Skip Navigation
NIH

Talking Glossary of Genetic Terms

Listen to Definition

Christopher P. Austin, M.D. defines Genetic Epidemiology

Genetic Epidemiology

Genetic epidemiology is a relatively new medical discipline that seeks to understand how genetic factors interact with the environment in the context of disease in populations. Areas of study include the causes of inherited disease and its distribution and control.

How to cite this term How to cite this term for research papers

Related Terms

Illustrations


A  B  C  D  E  F  G  H  I  J  K  L  M  N  O  P  Q  R  S  T  U  V  W  X  Y  Z

Genetic Epidemiology

Genetic epidemiology is a relatively new medical discipline that seeks to understand how genetic factors interact with the environment in the context of disease in populations. Areas of study include the causes of inherited disease and its distribution and control.

Narration Transcription

Genetic epidemiology... It's a relatively new field. Epidemiology itself is not. Epidemiology refers in general to the study of populations and characteristics of populations, but the addition of genetic to the word epidemiology in recent years connotes the influence that genetic factors have on disease incidence or other traits that characterize individuals in a population, whether those are people or other individuals in a population; most often people. Importantly, because what we're studying in genetic epidemiology is people in an environment, what one observes in genetic epidemiology is not simply the genetic characteristics of the individuals across the population, but also the environmental influences that those populations are subject to in the area in which they live.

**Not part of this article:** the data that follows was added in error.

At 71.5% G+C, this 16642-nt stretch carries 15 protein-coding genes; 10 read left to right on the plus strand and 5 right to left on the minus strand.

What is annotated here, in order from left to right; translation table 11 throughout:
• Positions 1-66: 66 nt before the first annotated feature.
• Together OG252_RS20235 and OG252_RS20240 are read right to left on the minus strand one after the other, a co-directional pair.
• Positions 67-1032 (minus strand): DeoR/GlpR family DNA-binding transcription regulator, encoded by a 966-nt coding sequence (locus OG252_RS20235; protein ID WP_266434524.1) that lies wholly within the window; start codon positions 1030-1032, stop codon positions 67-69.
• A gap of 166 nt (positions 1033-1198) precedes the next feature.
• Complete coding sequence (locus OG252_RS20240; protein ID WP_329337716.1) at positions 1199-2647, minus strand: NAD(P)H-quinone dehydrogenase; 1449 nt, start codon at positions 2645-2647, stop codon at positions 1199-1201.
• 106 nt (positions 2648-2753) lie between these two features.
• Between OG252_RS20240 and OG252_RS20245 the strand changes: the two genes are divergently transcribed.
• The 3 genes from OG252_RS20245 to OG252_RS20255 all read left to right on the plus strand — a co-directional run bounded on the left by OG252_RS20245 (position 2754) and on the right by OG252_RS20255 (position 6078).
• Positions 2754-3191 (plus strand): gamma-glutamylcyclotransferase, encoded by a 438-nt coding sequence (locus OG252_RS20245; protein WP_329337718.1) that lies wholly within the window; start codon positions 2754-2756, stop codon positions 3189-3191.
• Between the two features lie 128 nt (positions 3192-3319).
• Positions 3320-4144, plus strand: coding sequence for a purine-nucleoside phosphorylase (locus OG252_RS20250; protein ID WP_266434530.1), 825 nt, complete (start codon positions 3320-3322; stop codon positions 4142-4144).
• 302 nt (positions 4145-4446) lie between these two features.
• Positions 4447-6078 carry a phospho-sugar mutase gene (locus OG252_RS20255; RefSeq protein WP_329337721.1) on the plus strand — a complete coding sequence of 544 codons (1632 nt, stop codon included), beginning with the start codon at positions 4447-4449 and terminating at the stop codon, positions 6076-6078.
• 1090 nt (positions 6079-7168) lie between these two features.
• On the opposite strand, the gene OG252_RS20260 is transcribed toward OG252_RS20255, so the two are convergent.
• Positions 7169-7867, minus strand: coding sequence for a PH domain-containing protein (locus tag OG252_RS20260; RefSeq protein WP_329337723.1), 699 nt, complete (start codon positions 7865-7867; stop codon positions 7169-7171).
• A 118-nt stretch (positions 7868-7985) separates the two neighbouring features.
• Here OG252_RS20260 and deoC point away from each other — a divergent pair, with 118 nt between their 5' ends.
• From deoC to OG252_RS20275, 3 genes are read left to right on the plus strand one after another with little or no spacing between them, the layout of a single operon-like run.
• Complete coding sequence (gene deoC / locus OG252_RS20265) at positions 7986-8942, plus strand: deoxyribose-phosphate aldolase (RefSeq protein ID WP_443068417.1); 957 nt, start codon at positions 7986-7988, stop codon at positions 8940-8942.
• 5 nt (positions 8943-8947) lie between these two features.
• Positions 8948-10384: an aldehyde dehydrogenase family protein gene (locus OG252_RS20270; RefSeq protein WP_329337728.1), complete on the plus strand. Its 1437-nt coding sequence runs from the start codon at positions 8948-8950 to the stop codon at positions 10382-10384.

Doctor Profile

Christopher P. Austin, M.D.

Christopher P. Austin, M.D.

Occupation
Director, NIH Chemical Genomics Center (NCGC); Senior Advisor for Translational Research, Office of the Director

Biography
Dr. Austin's research focuses on development of reagents and technologies to translate genome sequence into functional insights. As director of the NIH Chemical Genomics Center (NCGC), part of a network of screening centers that produce chemical probes for use in biological research and drug development, Dr. Austin is spearheading a chemical genomics program that brings the power of small-molecule chemistry and informatics to the elucidation of gene function. Just as the Human Genome Project accelerated gene identification, this initiative promises to speed discoveries on gene function and lead to the development of new therapies for human disease.

How to cite this termHow to cite this term for research papers

Related Terms

About the Talking Glossary
all Top